David Haglund on Teju Cole’s “Open City”

by David Haglund | Mar-07-2012

Each day leading up to the March 8 announcement of the 2011 NBCC award winners, Critical Mass highlights one of the thirty finalists. Today, in #10 in our series, NBCC board member David Haglund offers an appreciation of fiction finalist Teju Cole's "Open City" (Random House).

“And so when I began to go on evening walks last fall, I found Morningside Heights an easy place from which to set out into the city.” And so Teju Cole sets the mood and the direction of his unusual and beguiling debut novel, Open City—a finalist for the NBCC Award in Fiction this year—right from the start. With that odd “And so” we are immediately in medias res, and in the middle of a life as well—we are even in something like “a dark wood”: These are evening walks, begun in the fall; Open City has something of the dusk about it.

The book’s narrator is a 30-something man from Nigeria named Julius who is in New York on a psychiatry fellowship. He is both highly educated and immensely curious about the world around him; one of the great pleasures of the book is its unabashed intellectualism. On his walks around the city, Julius reflects on the work of artists and composers and philosophers without any of the apologetic irony one might expect to find in a contemporary American novel. Julius is nakedly and intensely interested in rarefied art—painting, opera—and history with a capital H; many extended passages in Open City begin with Julius noting what used to stand at various addresses he passes on his walks. The novel is highly essayistic—even more so than previous NBCC finalist (and winner) Austerlitz, by W.G. Sebald, a writer Cole appears to have learned a great deal from. Cole’s writing is less dreamlike than Sebald’s, more plain; James Wood wrote that the book is “as close to a diary as a novel can get.”

Which is not to say the book lacks its own kind of lyricism. On his walks Julius also thinks about his own past, in Nigeria; he travels to Brussels, where his maternal grandmother lived. Julius’s fascination with both his own past and that of others means that the novel is also partly about death; hence the book’s dusk-like, autumnal mood. Back on that first page Julius tells us that, in addition to his new evening walks, he has begun “watching bird migrations,” a second habit he suspects might be connected to the first. Birds looking down on the people in the city might see something similar, he thinks, to what he sees looking at the birds—small, vital creatures flitting about, the skyscrapers “like firs massed in a grove.”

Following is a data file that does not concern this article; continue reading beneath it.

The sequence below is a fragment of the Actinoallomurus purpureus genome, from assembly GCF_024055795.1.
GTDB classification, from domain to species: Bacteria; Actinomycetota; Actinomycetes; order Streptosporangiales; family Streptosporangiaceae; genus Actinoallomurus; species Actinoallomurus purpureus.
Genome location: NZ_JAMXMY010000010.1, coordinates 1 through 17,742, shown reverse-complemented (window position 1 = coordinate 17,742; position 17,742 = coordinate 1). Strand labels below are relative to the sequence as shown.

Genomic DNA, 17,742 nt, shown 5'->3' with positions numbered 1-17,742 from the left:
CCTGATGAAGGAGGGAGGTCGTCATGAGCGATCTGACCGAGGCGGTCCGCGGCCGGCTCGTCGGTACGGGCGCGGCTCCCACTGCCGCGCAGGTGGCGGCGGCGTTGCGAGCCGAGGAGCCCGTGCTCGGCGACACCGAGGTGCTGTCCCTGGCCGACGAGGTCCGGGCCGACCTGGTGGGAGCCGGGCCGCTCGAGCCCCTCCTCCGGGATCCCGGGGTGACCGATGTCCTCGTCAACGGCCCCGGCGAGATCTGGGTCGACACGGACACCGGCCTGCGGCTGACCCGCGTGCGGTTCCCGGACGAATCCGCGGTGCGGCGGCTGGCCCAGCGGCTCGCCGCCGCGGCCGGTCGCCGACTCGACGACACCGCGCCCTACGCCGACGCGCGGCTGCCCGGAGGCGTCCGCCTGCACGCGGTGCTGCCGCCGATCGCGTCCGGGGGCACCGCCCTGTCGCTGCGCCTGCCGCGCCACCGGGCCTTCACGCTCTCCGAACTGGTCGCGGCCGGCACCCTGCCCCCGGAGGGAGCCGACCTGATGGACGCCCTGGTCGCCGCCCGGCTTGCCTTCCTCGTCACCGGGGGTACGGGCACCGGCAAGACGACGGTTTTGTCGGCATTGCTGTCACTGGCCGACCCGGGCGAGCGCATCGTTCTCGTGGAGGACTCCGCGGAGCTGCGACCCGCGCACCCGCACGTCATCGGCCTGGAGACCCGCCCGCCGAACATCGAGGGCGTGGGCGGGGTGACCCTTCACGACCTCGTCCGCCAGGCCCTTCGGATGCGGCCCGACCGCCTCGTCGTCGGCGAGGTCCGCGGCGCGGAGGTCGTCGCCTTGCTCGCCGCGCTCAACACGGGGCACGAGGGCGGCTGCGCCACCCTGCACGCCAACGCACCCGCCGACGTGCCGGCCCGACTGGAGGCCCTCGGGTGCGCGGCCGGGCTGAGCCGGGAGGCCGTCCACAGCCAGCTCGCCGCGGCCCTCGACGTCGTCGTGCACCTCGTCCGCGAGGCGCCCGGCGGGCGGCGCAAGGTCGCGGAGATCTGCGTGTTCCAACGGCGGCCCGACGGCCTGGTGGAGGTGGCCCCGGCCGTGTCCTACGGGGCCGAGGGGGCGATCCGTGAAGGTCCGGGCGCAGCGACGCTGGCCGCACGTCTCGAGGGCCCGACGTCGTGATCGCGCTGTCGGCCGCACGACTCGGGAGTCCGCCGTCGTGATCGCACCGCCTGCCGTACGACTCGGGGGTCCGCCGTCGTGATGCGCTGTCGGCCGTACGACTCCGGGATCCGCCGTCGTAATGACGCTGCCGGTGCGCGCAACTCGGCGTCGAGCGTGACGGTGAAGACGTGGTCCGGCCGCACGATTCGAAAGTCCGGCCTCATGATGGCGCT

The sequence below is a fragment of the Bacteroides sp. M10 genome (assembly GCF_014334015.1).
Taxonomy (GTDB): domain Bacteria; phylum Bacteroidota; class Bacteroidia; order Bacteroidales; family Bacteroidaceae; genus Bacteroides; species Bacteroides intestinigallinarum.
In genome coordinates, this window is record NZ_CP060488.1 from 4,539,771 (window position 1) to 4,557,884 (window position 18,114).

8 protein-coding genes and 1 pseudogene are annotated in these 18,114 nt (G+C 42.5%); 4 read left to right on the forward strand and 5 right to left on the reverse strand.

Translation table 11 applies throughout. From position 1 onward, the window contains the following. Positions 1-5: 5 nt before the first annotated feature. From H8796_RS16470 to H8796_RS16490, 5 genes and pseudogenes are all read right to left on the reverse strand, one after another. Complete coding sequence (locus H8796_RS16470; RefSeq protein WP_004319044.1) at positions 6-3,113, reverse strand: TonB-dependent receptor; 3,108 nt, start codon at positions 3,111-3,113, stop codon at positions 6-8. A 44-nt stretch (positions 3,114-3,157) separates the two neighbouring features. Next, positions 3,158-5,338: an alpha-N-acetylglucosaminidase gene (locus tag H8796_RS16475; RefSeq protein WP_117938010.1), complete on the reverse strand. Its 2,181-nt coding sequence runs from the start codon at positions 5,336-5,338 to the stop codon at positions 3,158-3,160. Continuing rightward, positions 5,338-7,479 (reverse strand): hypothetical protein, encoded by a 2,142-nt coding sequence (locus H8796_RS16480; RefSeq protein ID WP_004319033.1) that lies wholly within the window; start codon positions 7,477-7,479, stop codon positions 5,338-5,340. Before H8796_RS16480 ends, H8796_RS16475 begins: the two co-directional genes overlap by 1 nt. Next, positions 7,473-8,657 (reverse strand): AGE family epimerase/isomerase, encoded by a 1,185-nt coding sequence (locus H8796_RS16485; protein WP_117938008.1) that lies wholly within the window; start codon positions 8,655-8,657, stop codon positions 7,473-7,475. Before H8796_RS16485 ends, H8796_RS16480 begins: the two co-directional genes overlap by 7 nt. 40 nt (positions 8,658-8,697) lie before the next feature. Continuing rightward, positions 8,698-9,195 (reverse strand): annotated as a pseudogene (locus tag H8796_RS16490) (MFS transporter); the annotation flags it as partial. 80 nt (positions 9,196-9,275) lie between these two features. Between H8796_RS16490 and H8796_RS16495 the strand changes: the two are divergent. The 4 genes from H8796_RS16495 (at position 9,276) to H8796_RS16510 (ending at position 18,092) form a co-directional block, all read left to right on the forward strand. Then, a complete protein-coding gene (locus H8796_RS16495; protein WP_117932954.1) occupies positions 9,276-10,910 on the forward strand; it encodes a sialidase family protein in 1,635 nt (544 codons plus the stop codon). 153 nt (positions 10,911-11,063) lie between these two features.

And on the last pages of the novel Julius impulsively boards a boat at Chelsea Piers, one that traces “a fast arc south,” so that “the taller buildings in the Wall Street area” soon loom into view. And there’s the Statue of Liberty, the crown of which, Julius says, has remained closed since late 2001. The statue has always, of course, been a symbol of migration to the U.S.; until 1902, it was also, Julius notes, a working lighthouse, one that both “guided ships into Manhattan’s harbor” and “fatally disoriented birds,” which would crash into it and die in dozens and even hundreds—huge numbers of birds falling at the statue’s feet, eventually to be collected for the uncertain and imperfect purposes of science. With these dying birds the novel ends, closing Julius’s own, somewhat melancholy arc through a city and a decade shadowed by death and the past.





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